The main character in a story must be interesting, intriguing and similar in some way to the audience. Some main characters are at first glance very unusual but the audience relates to them at a deeper level.
A good example of this is the character of Lisbeth Salander in The Girl With The Dragon Tattoo. She is an alternative character, a lesbian goth with a very high IQ, photographic memory and she is probably autistic. However, the audience can relate to her through her value system – a sense of right and wrong – and the unfair way in which she has been treated. She becomes a sort of antihero.
The challenge for the creator of the story is to design a character with enough that is interesting and engaging but without overdoing it so that the individual becomes a parody or pantomime character.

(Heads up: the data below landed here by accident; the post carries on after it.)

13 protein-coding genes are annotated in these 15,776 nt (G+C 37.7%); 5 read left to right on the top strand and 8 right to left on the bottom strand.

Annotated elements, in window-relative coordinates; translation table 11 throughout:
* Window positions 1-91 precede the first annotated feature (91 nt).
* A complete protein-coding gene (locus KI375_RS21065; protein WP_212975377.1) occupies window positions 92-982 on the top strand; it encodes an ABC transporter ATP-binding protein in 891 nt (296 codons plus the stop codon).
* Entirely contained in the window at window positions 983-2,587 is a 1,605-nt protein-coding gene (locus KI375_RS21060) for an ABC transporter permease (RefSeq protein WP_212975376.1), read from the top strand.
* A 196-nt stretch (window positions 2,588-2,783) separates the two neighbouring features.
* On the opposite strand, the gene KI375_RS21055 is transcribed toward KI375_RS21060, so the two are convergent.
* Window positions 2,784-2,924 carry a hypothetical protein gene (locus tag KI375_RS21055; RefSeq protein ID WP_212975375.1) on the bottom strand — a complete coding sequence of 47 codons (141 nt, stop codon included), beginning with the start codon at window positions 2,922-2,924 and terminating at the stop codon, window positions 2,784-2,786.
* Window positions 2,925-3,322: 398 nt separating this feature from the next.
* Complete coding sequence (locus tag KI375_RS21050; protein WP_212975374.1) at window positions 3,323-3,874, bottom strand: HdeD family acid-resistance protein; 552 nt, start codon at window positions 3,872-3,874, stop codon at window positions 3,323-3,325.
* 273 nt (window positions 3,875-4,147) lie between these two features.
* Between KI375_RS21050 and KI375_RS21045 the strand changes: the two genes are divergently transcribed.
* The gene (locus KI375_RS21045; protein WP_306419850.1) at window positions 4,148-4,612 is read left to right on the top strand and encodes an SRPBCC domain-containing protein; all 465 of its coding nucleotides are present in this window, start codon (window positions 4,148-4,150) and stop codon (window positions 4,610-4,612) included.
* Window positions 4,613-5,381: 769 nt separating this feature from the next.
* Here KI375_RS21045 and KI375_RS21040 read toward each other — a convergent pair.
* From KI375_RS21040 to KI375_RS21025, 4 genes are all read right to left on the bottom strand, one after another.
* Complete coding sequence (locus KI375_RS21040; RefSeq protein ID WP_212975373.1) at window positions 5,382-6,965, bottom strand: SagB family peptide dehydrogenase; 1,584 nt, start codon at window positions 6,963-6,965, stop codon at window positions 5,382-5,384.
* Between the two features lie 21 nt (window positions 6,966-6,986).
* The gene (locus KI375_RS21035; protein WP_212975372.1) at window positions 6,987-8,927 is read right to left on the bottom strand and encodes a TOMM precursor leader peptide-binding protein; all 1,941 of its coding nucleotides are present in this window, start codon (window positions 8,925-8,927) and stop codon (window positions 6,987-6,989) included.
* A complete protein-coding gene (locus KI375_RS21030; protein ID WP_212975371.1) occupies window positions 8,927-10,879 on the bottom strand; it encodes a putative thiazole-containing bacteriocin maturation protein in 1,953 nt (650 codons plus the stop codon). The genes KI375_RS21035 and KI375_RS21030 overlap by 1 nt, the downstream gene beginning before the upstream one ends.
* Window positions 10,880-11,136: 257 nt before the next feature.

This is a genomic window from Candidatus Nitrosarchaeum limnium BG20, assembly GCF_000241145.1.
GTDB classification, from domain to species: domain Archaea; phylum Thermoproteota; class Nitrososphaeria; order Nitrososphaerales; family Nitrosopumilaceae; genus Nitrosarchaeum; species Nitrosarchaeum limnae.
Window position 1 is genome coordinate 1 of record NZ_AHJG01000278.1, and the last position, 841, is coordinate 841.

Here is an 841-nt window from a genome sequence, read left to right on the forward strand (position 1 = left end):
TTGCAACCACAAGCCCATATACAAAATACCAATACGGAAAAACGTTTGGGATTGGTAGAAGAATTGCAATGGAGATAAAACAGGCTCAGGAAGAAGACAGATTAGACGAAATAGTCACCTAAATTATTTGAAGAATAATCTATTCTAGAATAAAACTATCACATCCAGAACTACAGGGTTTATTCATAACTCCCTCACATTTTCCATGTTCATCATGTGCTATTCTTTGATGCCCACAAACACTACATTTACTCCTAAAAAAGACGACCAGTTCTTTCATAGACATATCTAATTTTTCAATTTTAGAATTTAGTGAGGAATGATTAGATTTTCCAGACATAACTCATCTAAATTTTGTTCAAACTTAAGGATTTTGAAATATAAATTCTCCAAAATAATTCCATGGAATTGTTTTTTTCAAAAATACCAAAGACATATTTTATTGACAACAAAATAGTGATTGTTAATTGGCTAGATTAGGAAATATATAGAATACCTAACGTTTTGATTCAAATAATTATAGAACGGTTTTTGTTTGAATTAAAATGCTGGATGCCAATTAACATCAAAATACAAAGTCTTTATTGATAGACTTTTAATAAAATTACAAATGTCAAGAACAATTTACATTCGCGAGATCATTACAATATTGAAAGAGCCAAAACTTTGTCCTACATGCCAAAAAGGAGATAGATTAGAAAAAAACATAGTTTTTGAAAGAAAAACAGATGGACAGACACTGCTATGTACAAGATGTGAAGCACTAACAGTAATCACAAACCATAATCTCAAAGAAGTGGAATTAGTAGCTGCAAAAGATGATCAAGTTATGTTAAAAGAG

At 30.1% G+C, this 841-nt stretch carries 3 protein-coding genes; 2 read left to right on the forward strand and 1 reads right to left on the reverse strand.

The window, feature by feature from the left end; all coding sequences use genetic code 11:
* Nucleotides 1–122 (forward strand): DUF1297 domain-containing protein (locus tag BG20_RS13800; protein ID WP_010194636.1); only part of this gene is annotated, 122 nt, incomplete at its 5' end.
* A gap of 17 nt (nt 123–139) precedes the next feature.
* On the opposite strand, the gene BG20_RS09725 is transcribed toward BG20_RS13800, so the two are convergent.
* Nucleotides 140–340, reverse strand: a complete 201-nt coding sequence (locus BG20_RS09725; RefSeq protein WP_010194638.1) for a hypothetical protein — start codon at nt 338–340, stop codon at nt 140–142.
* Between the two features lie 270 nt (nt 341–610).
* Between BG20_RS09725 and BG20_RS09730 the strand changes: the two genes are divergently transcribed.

One way to invent a plausible personality is to study the personality tests that are popular in corporate team building. MBTI is interesting because it explains the differences between personality types so an author can scope out a personality without creating the sort of conflicts that make it difficult for the audience to engage with them. Is the character a natural introvert or extravert and how does that make them behave? Are they a thinker or a feeler and what does that mean when it comes to their reaction to events?
Often famous stories have a representative of each personality type in the cast and it is how these interact with each other that gives the story its quality. Joseph Campbell wrote about mythology and personality type and his work had a great influence on some of the most famous stories of modern times, for example the Star Wars series. His work is well worth visiting in to gain a deeper understanding of personality.
There are various psychological tools available that can help a writer to create a consistent and plausible character and understand how personality works will have a significant effect on the quality of the story.